GABRIEL García Márquez’s Love in the time of cholera ends relatively happily when Fermina, Florentino, the captain and his lover raise the ship’s yellow cholera flag and are thus free to cruise the river idyllically forever.
By contrast, cancer — the cholera of our day — often ends in painful reality, loss, death and grief.
“We may say we are fighting cancer”, writes Julian Barnes in his new book, Levels of life, “but cancer is merely fighting us; we may think we have beaten it, when it has only gone away to regroup. It is all just the universe doing its stuff, and we are the stuff it is being done to”.
True, care is forever progressing and cure occurs, but cancer remains a huge existential challenge of our age, eating into love and vitality, killing mothers and fathers, children and grandparents, friends and lovers. There is a desperate human side to it, as well as a technical element for which medicine is held most firmly to account.
In the latest MJA, John Best, a staunch advocate of rural medicine and a regular MJA columnist from several decades ago, returns with the first of his monthly “Best of Best” series, challenging us to consider what we mean by a good death — a question closely related to the care of people with cancer.
Cancer comes in diverse, surprising and changing forms. In an editorial, Bruce Armstrong, Australia’s foremost cancer epidemiologist, reviews recent trends in cancer incidence and mortality in Australia. He discusses the drivers of change, including screening, advances in treatment and changes in prevalence of risk factors.
Professor Ian Olver and Jutta Von Dincklage, from the Cancer Council Australia, describe an innovative approach, using a wiki-based platform, to developing guidelines for managing cancer, which allows the guidelines to be updated as soon as evidence becomes available.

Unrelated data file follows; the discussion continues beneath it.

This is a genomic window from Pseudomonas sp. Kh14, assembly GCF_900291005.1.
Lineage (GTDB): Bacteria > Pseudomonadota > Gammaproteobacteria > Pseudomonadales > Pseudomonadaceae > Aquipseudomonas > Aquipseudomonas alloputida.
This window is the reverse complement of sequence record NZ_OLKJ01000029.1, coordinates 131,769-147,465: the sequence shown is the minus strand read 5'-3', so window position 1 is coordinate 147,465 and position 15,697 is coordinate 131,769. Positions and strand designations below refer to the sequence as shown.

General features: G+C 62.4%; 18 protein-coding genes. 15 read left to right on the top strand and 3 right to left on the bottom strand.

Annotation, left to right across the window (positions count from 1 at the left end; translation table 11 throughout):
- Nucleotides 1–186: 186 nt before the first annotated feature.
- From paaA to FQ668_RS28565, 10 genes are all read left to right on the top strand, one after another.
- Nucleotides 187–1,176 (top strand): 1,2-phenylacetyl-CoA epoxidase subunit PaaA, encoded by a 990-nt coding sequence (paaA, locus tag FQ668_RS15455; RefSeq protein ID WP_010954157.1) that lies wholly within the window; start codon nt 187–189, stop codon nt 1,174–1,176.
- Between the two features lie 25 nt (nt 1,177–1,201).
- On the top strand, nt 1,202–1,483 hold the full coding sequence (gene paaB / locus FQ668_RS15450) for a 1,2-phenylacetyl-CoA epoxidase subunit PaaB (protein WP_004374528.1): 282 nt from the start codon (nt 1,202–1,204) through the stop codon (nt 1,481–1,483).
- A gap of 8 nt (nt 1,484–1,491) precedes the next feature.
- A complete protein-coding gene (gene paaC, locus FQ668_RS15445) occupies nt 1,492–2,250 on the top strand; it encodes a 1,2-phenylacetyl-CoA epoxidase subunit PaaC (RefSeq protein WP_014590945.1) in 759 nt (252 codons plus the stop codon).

Screening for cancer receives mixed press. It plays to a seductive intuition that, if only we recognised cancer early, we might do better. This intuition has rarely served us well, with cervical and colorectal cancer being notable exceptions. Even breast cancer screening, stripped to the basic statistics and freed of prevailing orthodoxy, offers less than we hoped.
Letters concerning prostate cancer screening show how far we are from a firm answer about its utility, while others debate the value of screening for lung cancer.
Given that cancer is not purely a technical problem, but also a deeply human one, what should the response of medical education be? Problem-based learning (PBL) brings students face to face with clinical realities and pursues the hypothetico-deductive model of scientific reasoning. This does not guarantee that humanistic concerns will be well covered or such skills developed.
There is a lot of PBL about these days, but is it all it is cracked up to be? A “For debate” article describes the evolution of PBL to case-based learning and then to case-supported learning, where tutors guide students’ acquisition of core biomedical knowledge and facilitate deeper learning with real patients, while a “Perspectives” article asks what the best ways are of assessing whether we and our students have reached our agreed goals.
I hope we see more about medical education in these pages in future.
Can we, and should we, see it as a task for medicine to confront the massive questions and challenges in the lives of patients with cancer — those whom we cure, those who survive many years, those requiring palliative and end-of-life support?
Cancer confronts us with our own mortality. But if we simply hoist the cancer flag and sail by, who will fulfil the duty of care? This is our condition, our time.
We should not baulk at exploring the meaning of love as a sustaining motive in our care — manifest through our professional activity — in this age.
Professor Stephen Leeder is the editor-in-chief of the MJA and professor of public health and community medicine at the University of Sydney.
This article is reproduced from the MJA